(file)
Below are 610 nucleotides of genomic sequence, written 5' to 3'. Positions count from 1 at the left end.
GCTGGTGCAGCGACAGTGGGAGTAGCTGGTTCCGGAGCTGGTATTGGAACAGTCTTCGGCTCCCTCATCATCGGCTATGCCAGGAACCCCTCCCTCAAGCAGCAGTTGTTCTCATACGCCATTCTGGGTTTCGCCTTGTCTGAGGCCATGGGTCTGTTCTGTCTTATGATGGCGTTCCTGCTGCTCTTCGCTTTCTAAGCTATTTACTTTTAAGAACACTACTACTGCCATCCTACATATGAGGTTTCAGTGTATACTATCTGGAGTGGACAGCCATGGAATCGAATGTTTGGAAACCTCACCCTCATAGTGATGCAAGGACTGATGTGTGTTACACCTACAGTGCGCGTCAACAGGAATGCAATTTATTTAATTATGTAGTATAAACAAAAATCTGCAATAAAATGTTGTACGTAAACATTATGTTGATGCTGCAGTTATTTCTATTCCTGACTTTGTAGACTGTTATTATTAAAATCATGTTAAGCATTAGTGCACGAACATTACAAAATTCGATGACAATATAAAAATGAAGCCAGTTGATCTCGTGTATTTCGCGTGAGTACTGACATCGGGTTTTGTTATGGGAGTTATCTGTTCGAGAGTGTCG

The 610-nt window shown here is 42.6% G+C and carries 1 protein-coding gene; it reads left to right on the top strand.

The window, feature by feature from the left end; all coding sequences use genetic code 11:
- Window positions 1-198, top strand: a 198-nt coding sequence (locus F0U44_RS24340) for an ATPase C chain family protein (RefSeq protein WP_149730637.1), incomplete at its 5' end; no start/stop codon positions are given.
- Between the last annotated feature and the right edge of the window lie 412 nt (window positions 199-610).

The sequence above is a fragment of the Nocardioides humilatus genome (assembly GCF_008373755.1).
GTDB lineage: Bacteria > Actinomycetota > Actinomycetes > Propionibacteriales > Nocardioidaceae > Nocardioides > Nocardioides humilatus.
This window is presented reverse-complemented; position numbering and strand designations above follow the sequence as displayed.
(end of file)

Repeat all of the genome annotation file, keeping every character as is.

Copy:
Below are 610 nucleotides of genomic sequence, written 5' to 3'. Positions count from 1 at the left end.
GCTGGTGCAGCGACAGTGGGAGTAGCTGGTTCCGGAGCTGGTATTGGAACAGTCTTCGGCTCCCTCATCATCGGCTATGCCAGGAACCCCTCCCTCAAGCAGCAGTTGTTCTCATACGCCATTCTGGGTTTCGCCTTGTCTGAGGCCATGGGTCTGTTCTGTCTTATGATGGCGTTCCTGCTGCTCTTCGCTTTCTAAGCTATTTACTTTTAAGAACACTACTACTGCCATCCTACATATGAGGTTTCAGTGTATACTATCTGGAGTGGACAGCCATGGAATCGAATGTTTGGAAACCTCACCCTCATAGTGATGCAAGGACTGATGTGTGTTACACCTACAGTGCGCGTCAACAGGAATGCAATTTATTTAATTATGTAGTATAAACAAAAATCTGCAATAAAATGTTGTACGTAAACATTATGTTGATGCTGCAGTTATTTCTATTCCTGACTTTGTAGACTGTTATTATTAAAATCATGTTAAGCATTAGTGCACGAACATTACAAAATTCGATGACAATATAAAAATGAAGCCAGTTGATCTCGTGTATTTCGCGTGAGTACTGACATCGGGTTTTGTTATGGGAGTTATCTGTTCGAGAGTGTCG

The 610-nt window shown here is 42.6% G+C and carries 1 protein-coding gene; it reads left to right on the top strand.

The window, feature by feature from the left end; all coding sequences use genetic code 11:
- Window positions 1-198, top strand: a 198-nt coding sequence (locus F0U44_RS24340) for an ATPase C chain family protein (RefSeq protein WP_149730637.1), incomplete at its 5' end; no start/stop codon positions are given.
- Between the last annotated feature and the right edge of the window lie 412 nt (window positions 199-610).

The sequence above is a fragment of the Nocardioides humilatus genome (assembly GCF_008373755.1).
GTDB lineage: Bacteria > Actinomycetota > Actinomycetes > Propionibacteriales > Nocardioidaceae > Nocardioides > Nocardioides humilatus.
This window is presented reverse-complemented; position numbering and strand designations above follow the sequence as displayed.